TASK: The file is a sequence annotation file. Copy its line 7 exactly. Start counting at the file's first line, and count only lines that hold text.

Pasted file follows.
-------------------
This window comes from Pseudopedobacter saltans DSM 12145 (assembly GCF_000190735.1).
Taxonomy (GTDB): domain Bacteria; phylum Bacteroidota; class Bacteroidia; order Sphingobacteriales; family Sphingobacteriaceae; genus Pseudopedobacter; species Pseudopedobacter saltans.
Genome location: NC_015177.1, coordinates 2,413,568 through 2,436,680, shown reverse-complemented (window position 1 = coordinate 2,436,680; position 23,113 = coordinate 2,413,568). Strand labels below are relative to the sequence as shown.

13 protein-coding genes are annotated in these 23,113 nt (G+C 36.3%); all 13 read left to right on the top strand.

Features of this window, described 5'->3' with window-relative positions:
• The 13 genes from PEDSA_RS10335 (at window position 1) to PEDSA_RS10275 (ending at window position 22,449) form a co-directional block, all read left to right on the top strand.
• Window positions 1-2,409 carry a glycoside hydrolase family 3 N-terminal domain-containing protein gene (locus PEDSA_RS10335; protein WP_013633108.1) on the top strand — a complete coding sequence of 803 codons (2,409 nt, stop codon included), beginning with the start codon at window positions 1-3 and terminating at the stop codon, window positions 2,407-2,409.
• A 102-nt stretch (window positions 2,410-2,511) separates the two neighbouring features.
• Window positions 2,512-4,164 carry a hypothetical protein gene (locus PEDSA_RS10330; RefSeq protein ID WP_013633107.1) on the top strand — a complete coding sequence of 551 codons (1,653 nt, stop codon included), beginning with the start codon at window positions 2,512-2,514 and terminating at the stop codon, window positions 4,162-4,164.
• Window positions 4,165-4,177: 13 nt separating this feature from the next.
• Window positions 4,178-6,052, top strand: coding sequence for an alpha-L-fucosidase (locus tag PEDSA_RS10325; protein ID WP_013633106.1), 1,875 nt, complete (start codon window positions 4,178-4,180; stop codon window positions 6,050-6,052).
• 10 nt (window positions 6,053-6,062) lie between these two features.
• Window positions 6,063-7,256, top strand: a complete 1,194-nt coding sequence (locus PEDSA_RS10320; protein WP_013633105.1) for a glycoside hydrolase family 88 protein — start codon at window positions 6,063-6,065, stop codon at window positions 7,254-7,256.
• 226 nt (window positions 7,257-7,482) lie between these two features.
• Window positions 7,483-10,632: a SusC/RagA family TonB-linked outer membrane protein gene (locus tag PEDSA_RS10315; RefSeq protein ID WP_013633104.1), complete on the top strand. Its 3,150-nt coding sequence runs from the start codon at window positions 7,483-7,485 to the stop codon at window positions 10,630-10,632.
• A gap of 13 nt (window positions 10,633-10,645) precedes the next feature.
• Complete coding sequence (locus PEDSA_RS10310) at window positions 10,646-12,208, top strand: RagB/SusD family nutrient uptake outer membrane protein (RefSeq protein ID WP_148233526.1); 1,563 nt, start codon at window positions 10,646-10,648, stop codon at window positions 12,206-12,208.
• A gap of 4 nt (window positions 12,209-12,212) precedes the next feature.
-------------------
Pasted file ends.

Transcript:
• Window positions 1-2,409 carry a glycoside hydrolase family 3 N-terminal domain-containing protein gene (locus PEDSA_RS10335; protein WP_013633108.1) on the top strand — a complete coding sequence of 803 codons (2,409 nt, stop codon included), beginning with the start codon at window positions 1-3 and terminating at the stop codon, window positions 2,407-2,409.